Despite an economy that has been thrown into recession by European Union-led sanctions and a substantial drop in the price of oil, Russia's defense sector has been protected from public sector cuts and is showing substantial growth. The increase in weapons manufacturing by Moscow's mostly privately run defense companies is further evidence of the country's race to modernize its old Soviet-style forces and regain military parity with the United States.
"While industry is registering a decline in the current economic situation, the defense sector is demonstrating a growth of 10-15 percent and some enterprises that are speeding up their rearmament programs are expanding output by 50-130 percent," Oleg Bochkaryov, deputy head of the Military and Industrial Commission Board, said Wednesday at a working meeting held with Altai Territory Gov. Alexander Karlin, the government news agency Tass reported.
Russia's economy has suffered badly as a result of sanctions by the West for its annexation of Crimea in March 2014 and its continued involvement in the east Ukraine war, and because of the substantial drop in the price of oil that occurred earlier this year. Those factors have seen poverty increase substantially in Russia. In a population of 144 million, around 22 million are now below the poverty line.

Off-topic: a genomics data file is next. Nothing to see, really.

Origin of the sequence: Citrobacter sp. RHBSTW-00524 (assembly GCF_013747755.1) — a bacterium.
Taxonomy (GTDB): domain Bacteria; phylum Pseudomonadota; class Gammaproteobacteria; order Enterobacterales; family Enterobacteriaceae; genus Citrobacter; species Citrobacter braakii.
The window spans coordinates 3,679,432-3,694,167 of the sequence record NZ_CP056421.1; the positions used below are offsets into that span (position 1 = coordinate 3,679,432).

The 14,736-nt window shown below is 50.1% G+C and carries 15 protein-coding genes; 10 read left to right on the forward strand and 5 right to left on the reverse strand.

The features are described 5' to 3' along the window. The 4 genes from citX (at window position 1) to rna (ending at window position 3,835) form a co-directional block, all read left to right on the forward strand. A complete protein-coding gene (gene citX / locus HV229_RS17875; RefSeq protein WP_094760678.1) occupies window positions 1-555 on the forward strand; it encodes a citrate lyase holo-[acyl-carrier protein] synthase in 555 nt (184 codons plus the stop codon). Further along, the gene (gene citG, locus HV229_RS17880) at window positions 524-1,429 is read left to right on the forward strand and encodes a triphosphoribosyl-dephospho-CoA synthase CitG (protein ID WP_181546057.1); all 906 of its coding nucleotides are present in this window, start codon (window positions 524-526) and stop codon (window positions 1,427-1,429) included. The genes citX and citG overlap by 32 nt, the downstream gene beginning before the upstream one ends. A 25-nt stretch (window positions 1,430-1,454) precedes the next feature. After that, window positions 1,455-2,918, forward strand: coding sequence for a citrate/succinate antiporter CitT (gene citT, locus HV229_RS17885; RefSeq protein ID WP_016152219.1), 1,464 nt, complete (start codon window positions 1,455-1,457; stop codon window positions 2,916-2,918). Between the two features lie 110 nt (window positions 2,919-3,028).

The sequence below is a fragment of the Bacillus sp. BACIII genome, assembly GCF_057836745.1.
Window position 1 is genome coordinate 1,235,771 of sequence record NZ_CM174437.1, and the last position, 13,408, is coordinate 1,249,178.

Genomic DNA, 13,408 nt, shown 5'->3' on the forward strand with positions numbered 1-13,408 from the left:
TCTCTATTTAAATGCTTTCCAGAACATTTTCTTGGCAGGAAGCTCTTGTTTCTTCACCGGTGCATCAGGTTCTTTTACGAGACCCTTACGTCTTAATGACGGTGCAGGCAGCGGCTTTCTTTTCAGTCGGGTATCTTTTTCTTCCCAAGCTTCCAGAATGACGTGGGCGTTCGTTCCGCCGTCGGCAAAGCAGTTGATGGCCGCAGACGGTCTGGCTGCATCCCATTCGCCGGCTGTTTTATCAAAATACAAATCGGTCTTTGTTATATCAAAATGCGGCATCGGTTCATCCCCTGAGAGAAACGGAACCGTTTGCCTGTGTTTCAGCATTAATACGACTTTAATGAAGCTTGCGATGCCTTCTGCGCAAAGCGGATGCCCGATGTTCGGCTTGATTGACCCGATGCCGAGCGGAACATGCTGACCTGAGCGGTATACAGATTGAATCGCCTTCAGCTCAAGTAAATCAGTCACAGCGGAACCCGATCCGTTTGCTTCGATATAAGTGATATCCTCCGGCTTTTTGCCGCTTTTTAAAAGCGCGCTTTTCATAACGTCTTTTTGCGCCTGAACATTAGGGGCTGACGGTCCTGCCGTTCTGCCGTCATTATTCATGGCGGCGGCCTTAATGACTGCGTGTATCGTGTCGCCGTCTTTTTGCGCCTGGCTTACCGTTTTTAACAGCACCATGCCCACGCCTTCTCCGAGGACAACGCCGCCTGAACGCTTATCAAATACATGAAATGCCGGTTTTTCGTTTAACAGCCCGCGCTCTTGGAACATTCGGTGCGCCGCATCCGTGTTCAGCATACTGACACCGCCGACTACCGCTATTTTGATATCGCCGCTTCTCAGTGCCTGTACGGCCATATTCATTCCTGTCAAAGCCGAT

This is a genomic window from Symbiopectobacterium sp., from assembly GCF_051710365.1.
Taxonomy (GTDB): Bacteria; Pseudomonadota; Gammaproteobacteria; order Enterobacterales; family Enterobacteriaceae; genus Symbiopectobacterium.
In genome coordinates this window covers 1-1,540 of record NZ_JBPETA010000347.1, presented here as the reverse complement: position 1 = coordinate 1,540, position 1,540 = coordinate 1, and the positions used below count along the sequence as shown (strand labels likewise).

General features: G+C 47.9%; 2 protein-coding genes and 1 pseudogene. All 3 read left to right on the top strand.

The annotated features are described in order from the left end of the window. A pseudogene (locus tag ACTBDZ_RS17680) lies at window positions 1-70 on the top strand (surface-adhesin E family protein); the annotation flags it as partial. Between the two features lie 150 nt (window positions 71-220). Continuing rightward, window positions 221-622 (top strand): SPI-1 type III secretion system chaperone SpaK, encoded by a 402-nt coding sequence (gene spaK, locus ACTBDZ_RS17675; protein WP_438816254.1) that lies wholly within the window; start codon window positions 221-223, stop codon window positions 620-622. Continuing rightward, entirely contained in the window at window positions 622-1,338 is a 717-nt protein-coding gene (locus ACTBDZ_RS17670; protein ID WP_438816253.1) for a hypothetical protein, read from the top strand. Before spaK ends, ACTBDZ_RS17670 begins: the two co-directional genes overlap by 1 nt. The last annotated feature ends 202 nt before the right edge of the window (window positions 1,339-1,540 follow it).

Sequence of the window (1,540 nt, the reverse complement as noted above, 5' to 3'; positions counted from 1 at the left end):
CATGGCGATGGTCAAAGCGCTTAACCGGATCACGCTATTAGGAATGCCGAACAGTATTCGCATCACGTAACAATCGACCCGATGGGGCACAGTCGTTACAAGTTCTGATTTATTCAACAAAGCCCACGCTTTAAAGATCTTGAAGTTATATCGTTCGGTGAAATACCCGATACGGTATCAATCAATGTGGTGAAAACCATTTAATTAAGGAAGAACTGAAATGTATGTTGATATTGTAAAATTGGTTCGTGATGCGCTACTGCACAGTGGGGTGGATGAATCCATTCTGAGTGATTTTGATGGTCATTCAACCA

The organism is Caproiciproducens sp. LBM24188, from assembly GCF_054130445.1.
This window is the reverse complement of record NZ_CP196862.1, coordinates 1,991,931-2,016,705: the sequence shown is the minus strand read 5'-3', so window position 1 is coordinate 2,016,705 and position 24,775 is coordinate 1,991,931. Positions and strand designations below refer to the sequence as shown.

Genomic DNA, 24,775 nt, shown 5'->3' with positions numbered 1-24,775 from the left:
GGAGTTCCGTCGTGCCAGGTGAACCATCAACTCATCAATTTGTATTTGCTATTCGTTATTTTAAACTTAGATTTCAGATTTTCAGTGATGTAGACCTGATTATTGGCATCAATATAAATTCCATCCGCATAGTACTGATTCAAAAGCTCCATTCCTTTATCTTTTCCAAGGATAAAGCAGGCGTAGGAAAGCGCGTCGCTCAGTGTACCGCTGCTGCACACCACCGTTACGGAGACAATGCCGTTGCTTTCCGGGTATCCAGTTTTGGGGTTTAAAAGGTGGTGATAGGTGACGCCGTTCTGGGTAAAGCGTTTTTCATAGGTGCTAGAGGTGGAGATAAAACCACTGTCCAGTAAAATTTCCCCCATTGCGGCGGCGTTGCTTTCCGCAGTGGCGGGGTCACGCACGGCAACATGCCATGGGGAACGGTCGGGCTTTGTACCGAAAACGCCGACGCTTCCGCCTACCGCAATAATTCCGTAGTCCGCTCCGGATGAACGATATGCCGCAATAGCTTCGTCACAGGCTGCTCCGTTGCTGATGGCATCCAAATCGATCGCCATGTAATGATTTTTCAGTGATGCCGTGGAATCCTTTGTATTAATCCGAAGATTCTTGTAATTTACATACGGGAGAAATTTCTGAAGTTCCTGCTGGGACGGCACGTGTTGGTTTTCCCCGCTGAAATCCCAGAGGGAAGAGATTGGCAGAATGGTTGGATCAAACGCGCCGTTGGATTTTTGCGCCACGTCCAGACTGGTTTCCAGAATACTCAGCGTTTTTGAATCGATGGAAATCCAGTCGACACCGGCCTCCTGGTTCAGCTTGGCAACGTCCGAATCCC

Despite those factors, the country has maintained its aim to continue its $400 billion military modernization program, to be completed by 2020.
"We have a complex [military] goal in the current economic conditions, in which the country is working: not to disrupt the tasks and deadlines for the development and delivery of military hardware to our armed forces and to ensure economically acceptable parameters," Bochkaryov said.
Russia's recent defense programs include developing a fifth generation fighter jet, ballistic-capable nuclear submarines, tanks and increasingly advanced missile-defense systems. The Russian finance ministry released a report Friday showing Russian defense spending as a percentage of gross domestic product was higher than the average for members of the Organization for Economic Cooperation and Development and the BRICS group (Brazil, Russia, India, China and South Africa).
Moscow's defense spending is currently around 4 percent of GDP, compared with 1-2 percent for other BRICS nations.